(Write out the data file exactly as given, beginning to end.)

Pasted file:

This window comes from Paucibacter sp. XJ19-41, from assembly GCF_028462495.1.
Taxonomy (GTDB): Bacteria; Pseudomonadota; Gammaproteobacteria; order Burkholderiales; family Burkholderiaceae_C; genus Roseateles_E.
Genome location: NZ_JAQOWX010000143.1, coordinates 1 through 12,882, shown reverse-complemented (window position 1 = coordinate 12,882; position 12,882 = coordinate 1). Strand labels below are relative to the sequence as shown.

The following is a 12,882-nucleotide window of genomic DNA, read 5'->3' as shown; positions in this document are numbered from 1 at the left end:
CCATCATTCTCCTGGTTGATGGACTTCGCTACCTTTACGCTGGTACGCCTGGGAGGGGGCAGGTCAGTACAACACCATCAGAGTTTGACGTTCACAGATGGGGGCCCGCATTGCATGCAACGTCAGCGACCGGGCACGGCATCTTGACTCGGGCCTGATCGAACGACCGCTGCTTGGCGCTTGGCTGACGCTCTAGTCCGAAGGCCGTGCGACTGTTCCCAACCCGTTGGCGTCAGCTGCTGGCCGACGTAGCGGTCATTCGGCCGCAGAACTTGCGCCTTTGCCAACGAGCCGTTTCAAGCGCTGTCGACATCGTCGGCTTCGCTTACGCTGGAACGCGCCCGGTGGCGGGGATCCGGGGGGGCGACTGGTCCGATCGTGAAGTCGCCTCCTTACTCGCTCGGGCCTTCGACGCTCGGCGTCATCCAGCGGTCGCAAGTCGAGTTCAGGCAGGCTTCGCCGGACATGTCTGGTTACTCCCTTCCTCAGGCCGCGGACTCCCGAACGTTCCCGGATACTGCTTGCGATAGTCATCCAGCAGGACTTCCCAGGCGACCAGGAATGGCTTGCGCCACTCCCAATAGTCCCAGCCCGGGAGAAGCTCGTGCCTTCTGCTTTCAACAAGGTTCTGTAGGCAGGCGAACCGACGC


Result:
This window comes from Paucibacter sp. XJ19-41, from assembly GCF_028462495.1.
Taxonomy (GTDB): Bacteria; Pseudomonadota; Gammaproteobacteria; order Burkholderiales; family Burkholderiaceae_C; genus Roseateles_E.
Genome location: NZ_JAQOWX010000143.1, coordinates 1 through 12,882, shown reverse-complemented (window position 1 = coordinate 12,882; position 12,882 = coordinate 1). Strand labels below are relative to the sequence as shown.

The following is a 12,882-nucleotide window of genomic DNA, read 5'->3' as shown; positions in this document are numbered from 1 at the left end:
CCATCATTCTCCTGGTTGATGGACTTCGCTACCTTTACGCTGGTACGCCTGGGAGGGGGCAGGTCAGTACAACACCATCAGAGTTTGACGTTCACAGATGGGGGCCCGCATTGCATGCAACGTCAGCGACCGGGCACGGCATCTTGACTCGGGCCTGATCGAACGACCGCTGCTTGGCGCTTGGCTGACGCTCTAGTCCGAAGGCCGTGCGACTGTTCCCAACCCGTTGGCGTCAGCTGCTGGCCGACGTAGCGGTCATTCGGCCGCAGAACTTGCGCCTTTGCCAACGAGCCGTTTCAAGCGCTGTCGACATCGTCGGCTTCGCTTACGCTGGAACGCGCCCGGTGGCGGGGATCCGGGGGGGCGACTGGTCCGATCGTGAAGTCGCCTCCTTACTCGCTCGGGCCTTCGACGCTCGGCGTCATCCAGCGGTCGCAAGTCGAGTTCAGGCAGGCTTCGCCGGACATGTCTGGTTACTCCCTTCCTCAGGCCGCGGACTCCCGAACGTTCCCGGATACTGCTTGCGATAGTCATCCAGCAGGACTTCCCAGGCGACCAGGAATGGCTTGCGCCACTCCCAATAGTCCCAGCCCGGGAGAAGCTCGTGCCTTCTGCTTTCAACAAGGTTCTGTAGGCAGGCGAACCGACGC